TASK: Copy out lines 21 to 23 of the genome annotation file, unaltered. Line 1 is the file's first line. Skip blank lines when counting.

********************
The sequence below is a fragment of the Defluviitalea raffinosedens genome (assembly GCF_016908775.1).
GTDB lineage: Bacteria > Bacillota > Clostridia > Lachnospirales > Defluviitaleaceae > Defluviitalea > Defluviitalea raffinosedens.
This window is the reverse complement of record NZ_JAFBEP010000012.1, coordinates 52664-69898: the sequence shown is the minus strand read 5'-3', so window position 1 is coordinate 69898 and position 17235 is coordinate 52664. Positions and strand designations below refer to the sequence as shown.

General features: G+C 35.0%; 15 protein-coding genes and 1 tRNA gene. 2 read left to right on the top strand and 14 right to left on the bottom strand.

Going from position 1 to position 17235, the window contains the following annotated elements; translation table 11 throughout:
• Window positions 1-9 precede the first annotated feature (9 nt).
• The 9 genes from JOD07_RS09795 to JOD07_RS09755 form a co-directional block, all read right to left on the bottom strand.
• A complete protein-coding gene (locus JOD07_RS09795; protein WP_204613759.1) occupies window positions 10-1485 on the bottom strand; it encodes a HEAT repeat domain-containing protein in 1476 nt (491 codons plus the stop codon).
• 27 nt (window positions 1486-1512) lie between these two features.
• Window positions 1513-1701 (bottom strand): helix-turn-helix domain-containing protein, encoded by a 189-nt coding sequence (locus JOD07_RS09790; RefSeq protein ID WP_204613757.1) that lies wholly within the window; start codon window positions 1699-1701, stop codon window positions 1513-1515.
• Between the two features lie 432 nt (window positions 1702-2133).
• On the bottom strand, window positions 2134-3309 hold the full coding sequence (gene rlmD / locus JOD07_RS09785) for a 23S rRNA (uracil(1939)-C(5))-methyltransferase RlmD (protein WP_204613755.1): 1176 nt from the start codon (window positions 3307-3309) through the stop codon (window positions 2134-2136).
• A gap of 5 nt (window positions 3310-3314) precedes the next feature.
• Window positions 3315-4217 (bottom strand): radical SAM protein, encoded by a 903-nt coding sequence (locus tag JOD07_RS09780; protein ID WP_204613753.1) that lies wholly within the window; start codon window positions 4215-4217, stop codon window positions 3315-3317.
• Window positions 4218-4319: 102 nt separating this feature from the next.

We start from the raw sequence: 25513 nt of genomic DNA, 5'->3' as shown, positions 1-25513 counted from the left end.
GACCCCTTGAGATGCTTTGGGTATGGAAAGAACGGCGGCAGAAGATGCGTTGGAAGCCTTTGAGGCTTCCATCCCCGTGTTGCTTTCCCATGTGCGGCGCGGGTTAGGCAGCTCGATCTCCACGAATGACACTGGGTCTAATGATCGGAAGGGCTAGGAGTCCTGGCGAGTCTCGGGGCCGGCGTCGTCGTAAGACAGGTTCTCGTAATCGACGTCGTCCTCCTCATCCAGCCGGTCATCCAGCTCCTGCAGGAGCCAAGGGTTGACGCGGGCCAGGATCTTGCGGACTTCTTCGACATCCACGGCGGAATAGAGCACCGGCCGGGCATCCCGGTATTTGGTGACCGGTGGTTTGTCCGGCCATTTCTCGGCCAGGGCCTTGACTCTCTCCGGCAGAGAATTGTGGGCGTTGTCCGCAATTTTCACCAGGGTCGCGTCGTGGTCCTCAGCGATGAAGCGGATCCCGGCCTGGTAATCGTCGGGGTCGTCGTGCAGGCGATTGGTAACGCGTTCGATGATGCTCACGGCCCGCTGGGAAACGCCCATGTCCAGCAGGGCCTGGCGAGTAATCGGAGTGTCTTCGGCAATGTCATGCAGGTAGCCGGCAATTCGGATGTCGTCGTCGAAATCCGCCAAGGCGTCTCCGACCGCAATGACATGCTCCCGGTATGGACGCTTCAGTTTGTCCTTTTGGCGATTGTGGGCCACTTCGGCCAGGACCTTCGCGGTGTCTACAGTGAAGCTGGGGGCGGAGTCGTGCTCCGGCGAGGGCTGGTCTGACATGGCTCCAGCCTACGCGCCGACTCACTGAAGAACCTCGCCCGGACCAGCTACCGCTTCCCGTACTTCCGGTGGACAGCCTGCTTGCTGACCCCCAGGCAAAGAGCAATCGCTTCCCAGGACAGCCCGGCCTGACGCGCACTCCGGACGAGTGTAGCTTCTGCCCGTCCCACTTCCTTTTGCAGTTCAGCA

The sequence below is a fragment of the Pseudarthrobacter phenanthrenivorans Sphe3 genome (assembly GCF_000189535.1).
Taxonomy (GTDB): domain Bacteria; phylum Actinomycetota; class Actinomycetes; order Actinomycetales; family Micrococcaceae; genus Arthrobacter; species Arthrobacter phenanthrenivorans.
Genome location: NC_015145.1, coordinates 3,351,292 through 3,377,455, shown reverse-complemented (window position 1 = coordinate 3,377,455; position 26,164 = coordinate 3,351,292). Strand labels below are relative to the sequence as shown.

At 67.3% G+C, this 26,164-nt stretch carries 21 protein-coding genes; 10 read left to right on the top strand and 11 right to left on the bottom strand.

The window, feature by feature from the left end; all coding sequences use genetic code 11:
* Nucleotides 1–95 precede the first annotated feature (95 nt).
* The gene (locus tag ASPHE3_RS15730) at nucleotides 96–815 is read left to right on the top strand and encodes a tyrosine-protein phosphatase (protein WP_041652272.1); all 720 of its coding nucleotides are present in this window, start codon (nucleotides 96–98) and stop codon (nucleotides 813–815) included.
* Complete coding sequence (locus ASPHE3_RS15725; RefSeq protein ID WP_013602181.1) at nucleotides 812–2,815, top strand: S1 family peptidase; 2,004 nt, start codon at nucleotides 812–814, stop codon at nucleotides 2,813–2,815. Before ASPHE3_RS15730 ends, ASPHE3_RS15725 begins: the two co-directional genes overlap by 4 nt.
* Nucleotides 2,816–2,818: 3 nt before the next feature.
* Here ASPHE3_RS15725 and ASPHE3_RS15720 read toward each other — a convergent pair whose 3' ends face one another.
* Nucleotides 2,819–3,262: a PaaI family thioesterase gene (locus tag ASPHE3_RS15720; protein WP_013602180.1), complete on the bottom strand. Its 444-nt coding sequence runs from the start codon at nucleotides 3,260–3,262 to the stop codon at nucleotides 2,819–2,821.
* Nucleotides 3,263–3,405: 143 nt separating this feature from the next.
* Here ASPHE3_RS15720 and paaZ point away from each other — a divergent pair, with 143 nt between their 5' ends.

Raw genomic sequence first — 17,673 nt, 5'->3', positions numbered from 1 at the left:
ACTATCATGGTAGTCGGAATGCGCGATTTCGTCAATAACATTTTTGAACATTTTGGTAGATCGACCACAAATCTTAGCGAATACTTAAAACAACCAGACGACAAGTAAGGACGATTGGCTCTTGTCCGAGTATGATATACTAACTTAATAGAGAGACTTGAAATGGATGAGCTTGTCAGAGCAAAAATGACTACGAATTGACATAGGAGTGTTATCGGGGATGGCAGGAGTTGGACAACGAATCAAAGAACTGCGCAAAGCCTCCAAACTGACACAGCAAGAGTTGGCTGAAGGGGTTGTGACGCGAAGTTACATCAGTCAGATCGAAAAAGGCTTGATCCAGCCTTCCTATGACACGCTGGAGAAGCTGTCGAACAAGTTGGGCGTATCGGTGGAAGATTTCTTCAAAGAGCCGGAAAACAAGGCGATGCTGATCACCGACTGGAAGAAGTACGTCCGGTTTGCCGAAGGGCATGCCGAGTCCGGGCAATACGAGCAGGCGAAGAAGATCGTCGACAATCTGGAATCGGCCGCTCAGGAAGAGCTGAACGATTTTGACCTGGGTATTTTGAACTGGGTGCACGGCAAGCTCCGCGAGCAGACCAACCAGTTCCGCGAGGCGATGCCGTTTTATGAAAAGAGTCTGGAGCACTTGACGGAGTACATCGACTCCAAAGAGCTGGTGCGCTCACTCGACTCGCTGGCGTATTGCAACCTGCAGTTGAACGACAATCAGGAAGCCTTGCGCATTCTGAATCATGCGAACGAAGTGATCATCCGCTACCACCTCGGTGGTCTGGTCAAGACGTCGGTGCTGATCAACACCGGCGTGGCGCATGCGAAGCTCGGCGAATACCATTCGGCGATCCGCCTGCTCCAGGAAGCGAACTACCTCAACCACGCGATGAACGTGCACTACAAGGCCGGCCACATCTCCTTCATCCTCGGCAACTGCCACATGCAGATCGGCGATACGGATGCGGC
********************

At 67.3% G+C, this 26,164-nt stretch carries 21 protein-coding genes; 10 read left to right on the top strand and 11 right to left on the bottom strand.

The window, feature by feature from the left end; all coding sequences use genetic code 11:
* Nucleotides 1–95 precede the first annotated feature (95 nt).